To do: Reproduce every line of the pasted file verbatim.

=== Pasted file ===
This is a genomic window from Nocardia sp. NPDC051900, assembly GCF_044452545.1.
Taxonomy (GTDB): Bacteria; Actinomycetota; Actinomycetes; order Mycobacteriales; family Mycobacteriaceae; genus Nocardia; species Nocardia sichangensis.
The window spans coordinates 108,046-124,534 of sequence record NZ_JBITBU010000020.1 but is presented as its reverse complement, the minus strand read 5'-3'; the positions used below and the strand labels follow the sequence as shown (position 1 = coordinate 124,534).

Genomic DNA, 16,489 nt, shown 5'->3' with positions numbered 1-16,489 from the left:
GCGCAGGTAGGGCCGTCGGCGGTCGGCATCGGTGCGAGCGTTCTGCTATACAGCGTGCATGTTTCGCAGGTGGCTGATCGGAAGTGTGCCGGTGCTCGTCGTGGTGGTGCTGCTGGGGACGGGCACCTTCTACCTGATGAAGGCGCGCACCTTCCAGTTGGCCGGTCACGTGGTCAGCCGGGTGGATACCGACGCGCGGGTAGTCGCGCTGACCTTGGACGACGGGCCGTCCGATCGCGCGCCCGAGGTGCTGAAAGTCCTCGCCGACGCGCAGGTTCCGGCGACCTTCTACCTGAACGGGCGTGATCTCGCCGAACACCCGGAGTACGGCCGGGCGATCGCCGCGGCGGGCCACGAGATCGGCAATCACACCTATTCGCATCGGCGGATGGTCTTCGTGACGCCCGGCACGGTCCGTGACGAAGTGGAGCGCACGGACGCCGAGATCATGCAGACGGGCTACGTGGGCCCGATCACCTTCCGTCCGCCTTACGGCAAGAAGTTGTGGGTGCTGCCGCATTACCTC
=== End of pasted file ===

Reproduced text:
This is a genomic window from Nocardia sp. NPDC051900, assembly GCF_044452545.1.
Taxonomy (GTDB): Bacteria; Actinomycetota; Actinomycetes; order Mycobacteriales; family Mycobacteriaceae; genus Nocardia; species Nocardia sichangensis.
The window spans coordinates 108,046-124,534 of sequence record NZ_JBITBU010000020.1 but is presented as its reverse complement, the minus strand read 5'-3'; the positions used below and the strand labels follow the sequence as shown (position 1 = coordinate 124,534).

Genomic DNA, 16,489 nt, shown 5'->3' with positions numbered 1-16,489 from the left:
GCGCAGGTAGGGCCGTCGGCGGTCGGCATCGGTGCGAGCGTTCTGCTATACAGCGTGCATGTTTCGCAGGTGGCTGATCGGAAGTGTGCCGGTGCTCGTCGTGGTGGTGCTGCTGGGGACGGGCACCTTCTACCTGATGAAGGCGCGCACCTTCCAGTTGGCCGGTCACGTGGTCAGCCGGGTGGATACCGACGCGCGGGTAGTCGCGCTGACCTTGGACGACGGGCCGTCCGATCGCGCGCCCGAGGTGCTGAAAGTCCTCGCCGACGCGCAGGTTCCGGCGACCTTCTACCTGAACGGGCGTGATCTCGCCGAACACCCGGAGTACGGCCGGGCGATCGCCGCGGCGGGCCACGAGATCGGCAATCACACCTATTCGCATCGGCGGATGGTCTTCGTGACGCCCGGCACGGTCCGTGACGAAGTGGAGCGCACGGACGCCGAGATCATGCAGACGGGCTACGTGGGCCCGATCACCTTCCGTCCGCCTTACGGCAAGAAGTTGTGGGTGCTGCCGCATTACCTC